A diverse team of local clergy led an Interfaith Service for Healing and Comfort that drew over 250 people to the Albany Veteran’s Memorial Building Thursday evening
The gathering included brief reflections on themes of confusion and unsettledness, anger, grief, loss of trust and the pull toward hope.
Mary Stocker, Director of Vocal Music at Albany High School and Albany Middle School, provided music, and the evening concluded with a litany for healing for all segments of the community, followed by candle-lighting and the opportunity for one-on-one and small group conversations.
Many participants lingered to discuss the challenging mix of feelings and responses arising last week revolving around the James Izumizaki case.
Reflecting on grief, Rabbi Yoel Kahn offered helpful guidelines for times of loss.
“Just because you are grieving and hurting, you don’t get to do the stuff that you aren’t supposed to do," he said. "You don’t get permission during this time of grief to stop showing respect; you don’t get permission because you’re grieving and mad to hurt yourself or others or things; even if we stop ‘moving forward’ to regroup and grieve, we don’t go backwards and destroy.”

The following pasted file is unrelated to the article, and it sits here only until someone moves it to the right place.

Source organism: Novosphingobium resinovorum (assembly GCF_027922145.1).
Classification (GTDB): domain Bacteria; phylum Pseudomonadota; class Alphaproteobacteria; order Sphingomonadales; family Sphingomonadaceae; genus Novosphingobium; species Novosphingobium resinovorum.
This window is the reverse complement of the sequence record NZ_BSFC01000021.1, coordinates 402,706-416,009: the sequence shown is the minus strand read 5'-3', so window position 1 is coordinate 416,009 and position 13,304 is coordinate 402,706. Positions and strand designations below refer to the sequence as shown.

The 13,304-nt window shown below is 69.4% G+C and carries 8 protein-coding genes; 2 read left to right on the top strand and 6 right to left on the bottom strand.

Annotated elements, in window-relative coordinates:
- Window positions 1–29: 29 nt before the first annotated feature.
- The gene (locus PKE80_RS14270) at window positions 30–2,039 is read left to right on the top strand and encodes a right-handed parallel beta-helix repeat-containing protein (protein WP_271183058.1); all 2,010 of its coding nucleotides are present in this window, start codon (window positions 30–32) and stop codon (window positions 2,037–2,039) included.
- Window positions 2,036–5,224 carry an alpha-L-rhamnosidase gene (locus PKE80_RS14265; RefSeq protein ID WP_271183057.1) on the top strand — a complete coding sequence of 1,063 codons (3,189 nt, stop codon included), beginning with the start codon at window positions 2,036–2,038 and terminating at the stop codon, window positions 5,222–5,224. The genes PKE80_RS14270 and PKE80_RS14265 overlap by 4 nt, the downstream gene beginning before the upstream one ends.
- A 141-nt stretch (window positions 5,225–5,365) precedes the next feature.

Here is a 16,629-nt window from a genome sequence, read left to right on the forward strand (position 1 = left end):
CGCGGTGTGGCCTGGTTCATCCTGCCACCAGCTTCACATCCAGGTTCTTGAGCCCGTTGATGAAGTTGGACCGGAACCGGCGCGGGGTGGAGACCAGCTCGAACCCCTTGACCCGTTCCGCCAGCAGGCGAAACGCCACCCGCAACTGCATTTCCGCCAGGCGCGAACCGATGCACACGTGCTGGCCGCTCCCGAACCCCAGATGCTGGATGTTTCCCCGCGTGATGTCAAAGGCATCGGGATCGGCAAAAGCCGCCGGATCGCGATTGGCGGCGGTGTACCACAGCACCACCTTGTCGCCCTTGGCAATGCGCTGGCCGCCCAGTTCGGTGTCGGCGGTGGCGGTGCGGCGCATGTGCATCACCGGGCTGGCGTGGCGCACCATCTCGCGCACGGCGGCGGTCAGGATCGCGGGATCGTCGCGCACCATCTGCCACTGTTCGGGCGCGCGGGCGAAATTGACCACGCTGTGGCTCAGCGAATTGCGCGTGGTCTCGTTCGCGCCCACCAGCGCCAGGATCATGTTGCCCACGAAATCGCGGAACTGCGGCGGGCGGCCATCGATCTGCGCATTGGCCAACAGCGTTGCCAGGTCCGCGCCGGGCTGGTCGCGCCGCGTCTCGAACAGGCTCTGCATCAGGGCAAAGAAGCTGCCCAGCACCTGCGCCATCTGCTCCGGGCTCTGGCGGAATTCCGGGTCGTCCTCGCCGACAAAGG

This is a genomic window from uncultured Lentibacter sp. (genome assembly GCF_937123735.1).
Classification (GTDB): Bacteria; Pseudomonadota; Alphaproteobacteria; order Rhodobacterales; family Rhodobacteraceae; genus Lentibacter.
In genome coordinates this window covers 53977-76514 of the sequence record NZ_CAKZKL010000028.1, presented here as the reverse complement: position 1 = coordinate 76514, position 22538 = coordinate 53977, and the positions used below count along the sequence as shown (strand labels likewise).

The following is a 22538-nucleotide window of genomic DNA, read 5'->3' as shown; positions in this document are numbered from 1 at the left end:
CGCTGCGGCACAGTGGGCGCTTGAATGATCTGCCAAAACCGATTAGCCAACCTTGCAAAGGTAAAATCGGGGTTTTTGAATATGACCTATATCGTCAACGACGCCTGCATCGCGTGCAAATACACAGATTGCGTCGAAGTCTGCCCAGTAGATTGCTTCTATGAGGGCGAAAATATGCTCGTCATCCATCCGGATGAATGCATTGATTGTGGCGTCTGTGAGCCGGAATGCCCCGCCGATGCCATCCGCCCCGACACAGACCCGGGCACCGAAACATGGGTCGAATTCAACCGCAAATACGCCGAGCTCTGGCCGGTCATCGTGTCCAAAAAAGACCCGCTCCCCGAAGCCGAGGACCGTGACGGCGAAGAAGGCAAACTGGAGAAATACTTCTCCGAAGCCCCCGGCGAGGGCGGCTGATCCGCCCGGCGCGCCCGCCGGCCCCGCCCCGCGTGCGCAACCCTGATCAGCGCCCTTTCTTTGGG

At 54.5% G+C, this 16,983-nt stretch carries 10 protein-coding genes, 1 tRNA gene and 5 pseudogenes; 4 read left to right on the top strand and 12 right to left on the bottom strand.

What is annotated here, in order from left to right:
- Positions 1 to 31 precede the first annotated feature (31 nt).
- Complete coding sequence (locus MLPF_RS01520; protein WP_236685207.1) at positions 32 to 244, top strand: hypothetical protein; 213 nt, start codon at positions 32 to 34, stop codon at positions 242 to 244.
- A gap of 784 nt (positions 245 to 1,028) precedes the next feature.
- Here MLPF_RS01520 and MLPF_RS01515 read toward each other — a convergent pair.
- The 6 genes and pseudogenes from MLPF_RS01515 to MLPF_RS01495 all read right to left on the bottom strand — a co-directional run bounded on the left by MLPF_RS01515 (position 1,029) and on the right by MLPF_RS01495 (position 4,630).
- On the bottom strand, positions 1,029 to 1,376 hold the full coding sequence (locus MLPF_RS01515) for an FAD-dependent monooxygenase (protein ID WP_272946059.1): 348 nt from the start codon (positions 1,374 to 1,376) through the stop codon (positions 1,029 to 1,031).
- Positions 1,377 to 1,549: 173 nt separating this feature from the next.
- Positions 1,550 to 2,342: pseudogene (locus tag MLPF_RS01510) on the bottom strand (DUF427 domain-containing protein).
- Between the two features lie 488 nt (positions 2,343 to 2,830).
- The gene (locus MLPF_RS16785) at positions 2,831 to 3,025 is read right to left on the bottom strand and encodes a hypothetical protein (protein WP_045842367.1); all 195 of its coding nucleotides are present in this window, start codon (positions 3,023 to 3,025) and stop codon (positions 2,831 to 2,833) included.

Convened at the invitation of AMS Principal Peter Parenti, participating clergy included:
- Maggied Jhos Singer and Cantor Julie Batz Coastside Jewish Community
- The Rev. Julie Wakelee-Lynch, St. Alban's Episcopal Church, Albany
- The Revs. Sharon Lee MacArthur, Kevin Omi, and Koji Sahara, Sycamore
- Congregational United Church of Christ, El Cerrito
- Rabbi Yoel Kahn, Temple Beth El, Berkeley
- Rev. Mary Ellen Azada, First Presbyterian Church, Berkeley
- The Rev. Gerald Chinen, Lafayette-Orinda Presbyterian Church
- The Rev. Thomas Cullen, Church on the Corner, Albany
- Pastor Kevin Knox, Mosaic Bay Community, Albany
- Fr. Bernard Campbell, Catholic Newman Center, Berkeley
- Shaykh Yassir Chadly, Mosque Masgid Al Iman, Oakland